Following is a collaborative effort between Randy Caparoso from Lodi Wine and Jeremy Wilson from Texas Wine Lover.
Jeremy Wilson – a sommelier/wine writer with Texas Wine Lover who lives in the officially recognized Texas Hill Country AVA (approved in 1991), where he works for Kuhlman Cellars – recently wrote to us, telling us that he believes the Lodi AVA has a lot in common with the Texas wine industry.
Not knowing a lot about Texas wines, we asked Mr. Wilson to help us catch his drift. His immediate response: “Our high quality winemaking movement is still so young that many people are totally unaware that we even have a wine industry in Texas. Our wines weren’t much to write home about even five years ago, but now we have really come to a point where many of the wines are just stellar!”
Our immediate response to Mr. Wilson was, whoa Nellie!: Lodi’s “high quality winemaking movement” may be relatively recent – really only since wineries like Borra, The Lucas, Michael David and St. Amant started up in the ’70s and ’80s – but Lodi has a tradition of planting classic European wine grapes (i.e. Vitis vinifera) dating back to the 1850s. This ain’t exactly our first rodeo.
Then we looked up “Texas wine” in Wikipedia, and read: “Some of the earliest recorded Texas wines were produced by Spanish missionaries in the 1650s near El Paso.” That means the Texas wine industry pre-dates the earliest plantings by Franciscan missionaries in California, since they really didn’t begin establishing missions along the historic El Camino Real until Junipero Serrra‘s Portolá expedition in 1769-1770 – more than 100 years after Texas!
Our curiosity piqued, we asked Mr. Wilson to expound a little bit more on Texas wines; and in turn, we would comment further on similarities to Lodi winegrowing. Our exchange:
Wilson: Texas and Lodi, California… two wine producing regions of the country that have both struggled with quality in the past but have recently become winemaking entities that command respect, quenching the thirst of aficionados across the country looking for breathtaking wines that are, quite frankly, a little outside the box. Thoughts of Tempranillo vines rustling in the wind at 3,500 feet elevation in the Texas High Plains AVA and gnarly head trained ancient vines in Lodi, California producing mouth watering Zinfandel – that is really what this story is all about.
LoCA: We grant that Lodi has “struggled” during recent years to become better known for higher quality wine; but ironically, Lodi has never, ever struggled to actually grow high quality grapes. Lodi has a mild Mediterranean climate strikingly similar to other California coastal regions, such as Napa and Sonoma. For most of the last century, producers as big as E. & J. Gallo have been taking more than half of the wine grapes grown in Napa and Sonoma; but not because Napa and Sonoma were suitable only for the production of jug wines, but because Napa and Sonoma are darned good places to grow wine grapes, period. It’s always been the same for Lodi, except now we are also transitioning to smaller production, ultra-premium quality wine – something Napa and Sonoma began to do in the ’60s and ’70s.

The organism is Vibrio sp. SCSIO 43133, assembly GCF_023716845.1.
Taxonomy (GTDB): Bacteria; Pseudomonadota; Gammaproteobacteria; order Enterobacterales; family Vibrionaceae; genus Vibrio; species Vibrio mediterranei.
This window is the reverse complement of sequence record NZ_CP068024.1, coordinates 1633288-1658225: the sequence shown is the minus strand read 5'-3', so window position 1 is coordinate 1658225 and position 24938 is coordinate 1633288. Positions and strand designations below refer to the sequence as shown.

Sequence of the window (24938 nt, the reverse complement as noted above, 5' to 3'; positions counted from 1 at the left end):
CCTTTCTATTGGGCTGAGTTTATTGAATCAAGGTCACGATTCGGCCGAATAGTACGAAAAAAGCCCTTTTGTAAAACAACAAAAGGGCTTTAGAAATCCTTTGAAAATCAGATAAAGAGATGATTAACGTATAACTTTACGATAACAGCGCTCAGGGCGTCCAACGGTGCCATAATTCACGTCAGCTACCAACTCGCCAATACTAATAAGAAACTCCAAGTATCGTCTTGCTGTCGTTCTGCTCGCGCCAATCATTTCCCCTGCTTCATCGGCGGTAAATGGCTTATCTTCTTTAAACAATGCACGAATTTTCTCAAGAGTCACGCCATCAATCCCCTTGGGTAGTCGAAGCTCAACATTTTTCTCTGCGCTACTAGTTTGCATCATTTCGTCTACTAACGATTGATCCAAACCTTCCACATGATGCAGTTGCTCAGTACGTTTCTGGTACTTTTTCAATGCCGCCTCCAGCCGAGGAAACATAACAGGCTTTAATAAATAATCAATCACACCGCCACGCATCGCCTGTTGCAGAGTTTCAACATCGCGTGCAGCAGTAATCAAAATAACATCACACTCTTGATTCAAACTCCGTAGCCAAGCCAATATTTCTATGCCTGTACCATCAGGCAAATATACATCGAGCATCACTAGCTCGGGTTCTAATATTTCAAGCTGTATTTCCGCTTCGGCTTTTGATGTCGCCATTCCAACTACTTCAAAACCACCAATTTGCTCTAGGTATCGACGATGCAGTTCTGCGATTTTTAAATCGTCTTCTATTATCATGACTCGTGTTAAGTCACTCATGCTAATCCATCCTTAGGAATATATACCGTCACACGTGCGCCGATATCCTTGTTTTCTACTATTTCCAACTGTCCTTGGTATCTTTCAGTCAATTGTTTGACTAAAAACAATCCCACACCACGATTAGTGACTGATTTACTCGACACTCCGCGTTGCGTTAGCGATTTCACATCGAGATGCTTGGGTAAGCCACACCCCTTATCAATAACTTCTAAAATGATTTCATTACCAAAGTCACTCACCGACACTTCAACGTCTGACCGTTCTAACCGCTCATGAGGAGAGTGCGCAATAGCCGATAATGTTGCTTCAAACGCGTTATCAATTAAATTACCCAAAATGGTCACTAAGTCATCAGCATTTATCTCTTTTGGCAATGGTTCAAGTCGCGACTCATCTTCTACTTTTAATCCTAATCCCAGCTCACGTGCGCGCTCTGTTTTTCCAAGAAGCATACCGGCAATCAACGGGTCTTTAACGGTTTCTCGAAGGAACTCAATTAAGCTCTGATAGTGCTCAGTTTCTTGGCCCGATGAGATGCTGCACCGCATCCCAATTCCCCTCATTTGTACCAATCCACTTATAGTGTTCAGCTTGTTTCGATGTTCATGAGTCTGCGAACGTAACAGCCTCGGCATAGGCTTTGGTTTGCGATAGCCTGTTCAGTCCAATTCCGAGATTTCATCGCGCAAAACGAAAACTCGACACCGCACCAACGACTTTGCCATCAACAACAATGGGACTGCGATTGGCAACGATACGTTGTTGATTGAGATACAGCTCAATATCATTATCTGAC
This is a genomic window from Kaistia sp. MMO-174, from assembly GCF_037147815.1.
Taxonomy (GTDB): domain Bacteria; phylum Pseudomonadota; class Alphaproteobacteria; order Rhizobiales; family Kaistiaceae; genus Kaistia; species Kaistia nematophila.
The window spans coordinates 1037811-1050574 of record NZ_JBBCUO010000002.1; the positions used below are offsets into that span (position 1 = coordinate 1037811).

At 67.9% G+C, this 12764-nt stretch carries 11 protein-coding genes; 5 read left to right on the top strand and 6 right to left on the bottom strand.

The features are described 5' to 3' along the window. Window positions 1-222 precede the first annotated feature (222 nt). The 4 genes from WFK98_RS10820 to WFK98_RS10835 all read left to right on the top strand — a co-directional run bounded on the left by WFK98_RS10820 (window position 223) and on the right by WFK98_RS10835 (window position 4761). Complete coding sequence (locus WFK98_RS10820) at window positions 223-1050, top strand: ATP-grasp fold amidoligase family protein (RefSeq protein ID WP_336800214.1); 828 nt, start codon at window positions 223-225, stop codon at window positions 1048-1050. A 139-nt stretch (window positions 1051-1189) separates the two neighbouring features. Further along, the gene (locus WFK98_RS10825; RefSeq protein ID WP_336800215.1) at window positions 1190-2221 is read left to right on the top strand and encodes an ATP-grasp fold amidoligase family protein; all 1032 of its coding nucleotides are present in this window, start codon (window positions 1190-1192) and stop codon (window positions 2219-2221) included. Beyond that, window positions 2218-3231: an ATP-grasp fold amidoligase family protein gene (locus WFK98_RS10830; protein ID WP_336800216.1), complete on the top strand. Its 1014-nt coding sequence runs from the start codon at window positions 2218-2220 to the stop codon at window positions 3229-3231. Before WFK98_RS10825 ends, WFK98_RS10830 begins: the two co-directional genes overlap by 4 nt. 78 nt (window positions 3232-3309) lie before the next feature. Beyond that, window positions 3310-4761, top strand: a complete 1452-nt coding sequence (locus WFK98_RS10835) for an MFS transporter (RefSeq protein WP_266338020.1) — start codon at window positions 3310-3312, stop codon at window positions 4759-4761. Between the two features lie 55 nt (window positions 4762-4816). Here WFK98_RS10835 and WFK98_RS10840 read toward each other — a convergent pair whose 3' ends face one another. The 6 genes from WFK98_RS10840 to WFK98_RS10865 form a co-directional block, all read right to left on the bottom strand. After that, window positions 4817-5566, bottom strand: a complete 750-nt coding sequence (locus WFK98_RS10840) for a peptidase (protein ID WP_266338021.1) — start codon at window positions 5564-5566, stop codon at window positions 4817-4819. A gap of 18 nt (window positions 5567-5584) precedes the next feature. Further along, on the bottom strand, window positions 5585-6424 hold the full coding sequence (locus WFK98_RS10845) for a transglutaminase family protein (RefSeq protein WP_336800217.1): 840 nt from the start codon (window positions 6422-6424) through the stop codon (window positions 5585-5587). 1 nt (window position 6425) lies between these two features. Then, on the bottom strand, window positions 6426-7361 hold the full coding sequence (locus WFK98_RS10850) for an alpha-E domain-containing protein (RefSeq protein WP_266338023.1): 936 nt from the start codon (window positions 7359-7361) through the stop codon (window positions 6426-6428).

Wilson: To an outsider, images of the Lone Star State might capture all that is the Wild West. Roughnecks in cowboy hats, pearl snap button up shirts, and a trusty Blue Heeler standing at his or her side. I would be lying if I stated this were untrue to some extent, come on, we are Texas after all! Having said that, this enormous state holds a few of the largest and most populated and cultured cities in the entire country. It was inevitable that our old “burned out by Prohibition” wine industry was bound for a rebirth at some point, only this time around we have discovered grape varieties that not only grow well in this state, they literally thrive! Blend that fact with a solid winemaker and you have a recipe for world-class wines.
LoCA: On the subject of anything having to do with size, we would never mess with Texas; although don’t forget, pearl snap-button shirts, denim skirts and cowboy boots are also popular in Lodi! But from what we understand, Texas is up to about 3,200 planted acres of Vitis vinifera, whereas there are over 100,000 acres in Lodi alone – easily more than any other single region in California (hence, the entire U.S.). So when it comes to wine grapes, we’d still have to consider Texas a mere babe in the woods… or plains.
Wilson: Texas wines have not always been that good. Honestly, our wines were arguably unpalatable for quite some time, not because the winemakers lacked skill and talent, but because we really didn’t know what grape varieties to plant in our scorching hot state that would consistently make fine wines. Texas saw what was happening in California several decades ago, so naturally we planted Cabernet Sauvignon, Merlot, Chardonnay, and Sauvignon Blanc, amongst several others. The blatant truth is, when you have a state that regularly sees 100-degree plus temperatures on a daily basis during the growing season with no real diurnal shift in many places, and a harvest that often begins the last week of July for the Texas Hill Country, you cannot really expect to have consistent harvests with proper ripening of the grapes unless these vines are Vitis vinifera properly suited for the heat.